Online Communities

Spend time on platforms like Slack, Discord, GitHub, or IndieHackers, as they are a space to share knowledge, collaborate on projects, and find job openings posted by community members.

Network And LinkedIn

Don’t forget about socials like LinkedIn or Twitter. The LinkedIn Jobs section, in particular, is a useful resource, offering a wide range of opportunities and the ability to directly reach out to hiring managers or apply for positions. Just make sure not to apply through the “Easy Apply” options, as you’ll be competing with thousands of applicants who bring nothing unique to the table.

FAQs about Data Science Careers

We answer your most frequently asked questions.

Do I Need A Degree For Data Science?

A degree is not a set-in-stone requirement to become a data scientist. It’s true many data scientists hold a BA’s or MA’s degree, but these just provide foundational knowledge. It’s up to you to pursue further education through courses or bootcamps or work on projects that enhance your expertise. What matters most is your ability to demonstrate proficiency in data science concepts and tools.

Does Data Science Need Coding?

Yes. Coding is essential for data manipulation and analysis, especially knowledge of programming languages like Python and R.

Is Data Science A Lot Of Math?

It depends on the career you want to pursue. Data science involves quite a lot of math, particularly in areas like statistics, probability, and linear algebra.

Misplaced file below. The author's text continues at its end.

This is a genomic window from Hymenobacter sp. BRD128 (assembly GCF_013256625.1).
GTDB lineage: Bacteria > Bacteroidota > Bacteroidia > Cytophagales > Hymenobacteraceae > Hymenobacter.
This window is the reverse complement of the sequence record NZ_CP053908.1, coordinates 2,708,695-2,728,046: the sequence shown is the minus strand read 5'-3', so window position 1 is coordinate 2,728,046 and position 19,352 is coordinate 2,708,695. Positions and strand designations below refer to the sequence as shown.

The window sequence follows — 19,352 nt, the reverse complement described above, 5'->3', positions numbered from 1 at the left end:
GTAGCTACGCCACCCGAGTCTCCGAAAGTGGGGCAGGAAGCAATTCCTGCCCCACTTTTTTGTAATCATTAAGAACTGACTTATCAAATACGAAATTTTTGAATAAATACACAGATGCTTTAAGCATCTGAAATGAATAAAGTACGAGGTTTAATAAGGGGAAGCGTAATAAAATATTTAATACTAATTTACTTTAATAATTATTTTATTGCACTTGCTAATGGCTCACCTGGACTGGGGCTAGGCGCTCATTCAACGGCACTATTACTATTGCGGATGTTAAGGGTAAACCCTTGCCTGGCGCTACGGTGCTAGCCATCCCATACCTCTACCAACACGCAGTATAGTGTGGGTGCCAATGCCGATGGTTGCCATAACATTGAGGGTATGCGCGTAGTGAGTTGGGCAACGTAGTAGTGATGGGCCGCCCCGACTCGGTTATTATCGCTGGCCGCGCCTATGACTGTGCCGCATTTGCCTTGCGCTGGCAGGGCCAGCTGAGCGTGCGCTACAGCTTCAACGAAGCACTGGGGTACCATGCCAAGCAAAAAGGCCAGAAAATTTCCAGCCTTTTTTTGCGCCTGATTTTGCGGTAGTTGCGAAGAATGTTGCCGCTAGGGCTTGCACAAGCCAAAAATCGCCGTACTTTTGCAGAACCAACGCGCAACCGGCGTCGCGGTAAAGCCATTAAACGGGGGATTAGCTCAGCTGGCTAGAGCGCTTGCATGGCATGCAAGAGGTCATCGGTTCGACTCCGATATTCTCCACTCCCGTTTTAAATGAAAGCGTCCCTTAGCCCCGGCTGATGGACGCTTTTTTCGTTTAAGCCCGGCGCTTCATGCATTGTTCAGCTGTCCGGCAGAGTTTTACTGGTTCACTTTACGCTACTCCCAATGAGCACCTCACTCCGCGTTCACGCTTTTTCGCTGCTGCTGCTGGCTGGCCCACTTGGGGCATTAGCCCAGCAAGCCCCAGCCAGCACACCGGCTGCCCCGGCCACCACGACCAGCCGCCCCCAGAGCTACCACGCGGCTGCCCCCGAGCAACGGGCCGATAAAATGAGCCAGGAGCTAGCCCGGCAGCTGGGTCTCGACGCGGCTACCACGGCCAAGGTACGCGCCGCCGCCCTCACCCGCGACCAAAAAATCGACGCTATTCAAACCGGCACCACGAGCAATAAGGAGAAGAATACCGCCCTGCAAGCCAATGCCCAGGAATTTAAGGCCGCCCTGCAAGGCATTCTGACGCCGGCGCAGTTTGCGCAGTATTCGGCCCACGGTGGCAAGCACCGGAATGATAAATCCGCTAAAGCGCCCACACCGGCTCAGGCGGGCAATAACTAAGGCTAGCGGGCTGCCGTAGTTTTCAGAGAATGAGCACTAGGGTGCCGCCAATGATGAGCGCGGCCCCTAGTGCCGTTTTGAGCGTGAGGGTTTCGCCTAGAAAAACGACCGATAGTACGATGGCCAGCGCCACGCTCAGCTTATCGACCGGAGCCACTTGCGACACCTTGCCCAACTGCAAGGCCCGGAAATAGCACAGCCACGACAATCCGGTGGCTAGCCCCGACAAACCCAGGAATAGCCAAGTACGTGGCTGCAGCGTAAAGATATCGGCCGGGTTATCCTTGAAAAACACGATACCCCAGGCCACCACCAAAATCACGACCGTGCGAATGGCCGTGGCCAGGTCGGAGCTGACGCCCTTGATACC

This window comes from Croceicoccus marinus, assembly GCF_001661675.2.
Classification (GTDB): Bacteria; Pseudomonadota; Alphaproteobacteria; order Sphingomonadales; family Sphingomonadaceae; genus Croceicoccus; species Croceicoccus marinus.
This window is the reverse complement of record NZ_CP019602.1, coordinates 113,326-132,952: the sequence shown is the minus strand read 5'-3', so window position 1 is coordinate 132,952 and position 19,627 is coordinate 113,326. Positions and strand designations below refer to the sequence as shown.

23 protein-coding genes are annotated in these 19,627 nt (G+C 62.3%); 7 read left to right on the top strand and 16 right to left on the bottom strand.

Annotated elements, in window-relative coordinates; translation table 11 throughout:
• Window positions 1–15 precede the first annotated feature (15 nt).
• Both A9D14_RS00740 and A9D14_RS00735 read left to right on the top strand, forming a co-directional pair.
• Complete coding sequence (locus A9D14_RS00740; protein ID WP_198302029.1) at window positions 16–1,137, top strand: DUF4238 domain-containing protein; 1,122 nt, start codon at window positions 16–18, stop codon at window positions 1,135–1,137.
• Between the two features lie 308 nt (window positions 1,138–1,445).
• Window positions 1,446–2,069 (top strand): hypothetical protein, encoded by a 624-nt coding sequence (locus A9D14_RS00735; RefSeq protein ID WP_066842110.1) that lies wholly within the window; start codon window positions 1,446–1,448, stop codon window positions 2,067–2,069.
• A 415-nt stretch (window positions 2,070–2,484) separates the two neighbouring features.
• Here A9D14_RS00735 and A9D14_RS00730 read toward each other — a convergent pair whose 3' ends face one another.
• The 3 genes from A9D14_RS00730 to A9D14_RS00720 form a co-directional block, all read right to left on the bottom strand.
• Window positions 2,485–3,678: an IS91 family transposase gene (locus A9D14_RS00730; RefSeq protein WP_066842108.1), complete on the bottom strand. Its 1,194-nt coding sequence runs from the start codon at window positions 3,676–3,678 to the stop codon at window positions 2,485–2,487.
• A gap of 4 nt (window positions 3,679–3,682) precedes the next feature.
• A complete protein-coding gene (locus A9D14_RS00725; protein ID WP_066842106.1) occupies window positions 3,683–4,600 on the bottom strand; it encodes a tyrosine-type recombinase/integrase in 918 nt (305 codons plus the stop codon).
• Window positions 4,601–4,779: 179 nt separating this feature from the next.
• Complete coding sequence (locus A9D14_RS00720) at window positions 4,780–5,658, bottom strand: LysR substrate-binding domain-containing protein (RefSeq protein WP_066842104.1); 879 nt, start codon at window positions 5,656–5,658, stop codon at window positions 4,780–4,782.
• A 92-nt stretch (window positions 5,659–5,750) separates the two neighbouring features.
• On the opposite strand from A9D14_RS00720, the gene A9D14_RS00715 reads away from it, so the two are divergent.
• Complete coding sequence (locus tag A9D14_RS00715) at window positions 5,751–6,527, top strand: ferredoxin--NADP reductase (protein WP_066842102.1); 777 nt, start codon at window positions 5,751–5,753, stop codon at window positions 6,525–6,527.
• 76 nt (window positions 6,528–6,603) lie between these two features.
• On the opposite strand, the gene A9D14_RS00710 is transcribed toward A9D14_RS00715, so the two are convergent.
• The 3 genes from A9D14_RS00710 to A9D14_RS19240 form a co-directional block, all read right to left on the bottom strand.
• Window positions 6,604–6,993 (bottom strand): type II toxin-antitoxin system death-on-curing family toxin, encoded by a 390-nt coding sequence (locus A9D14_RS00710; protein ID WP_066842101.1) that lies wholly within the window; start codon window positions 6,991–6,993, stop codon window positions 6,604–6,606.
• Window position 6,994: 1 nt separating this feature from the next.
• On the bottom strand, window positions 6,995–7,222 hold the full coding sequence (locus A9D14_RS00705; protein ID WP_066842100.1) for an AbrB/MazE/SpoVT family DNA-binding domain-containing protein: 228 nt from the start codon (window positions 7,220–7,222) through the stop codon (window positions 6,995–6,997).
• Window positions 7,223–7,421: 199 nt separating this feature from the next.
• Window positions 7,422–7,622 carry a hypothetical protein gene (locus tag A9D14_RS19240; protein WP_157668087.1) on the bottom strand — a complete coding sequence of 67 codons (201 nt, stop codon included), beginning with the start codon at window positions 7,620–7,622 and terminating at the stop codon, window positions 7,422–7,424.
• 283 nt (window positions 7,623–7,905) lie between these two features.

What Skills Do You Need To Land an Entry-Level Data Science Position?

To land an entry-level job in data science, you should be proficient in several areas. As mentioned above, knowledge of programming languages is essential, and you should also have a good understanding of statistical analysis and machine learning. Soft skills are equally valuable, so make sure you’re acing problem-solving, critical thinking, and effective communication.

Since you’re here…Are you interested in this career track? Investigate with our free guide to what a data professional actually does. When you’re ready to build a CV that will make hiring managers melt, join our Data Science Bootcamp which will help you land a job or your tuition back!

About Sakshi Gupta

Sakshi is a Managing Editor at Springboard. She is a technology enthusiast who loves to read and write about emerging tech. She is a content marketer with experience in the Indian and US markets.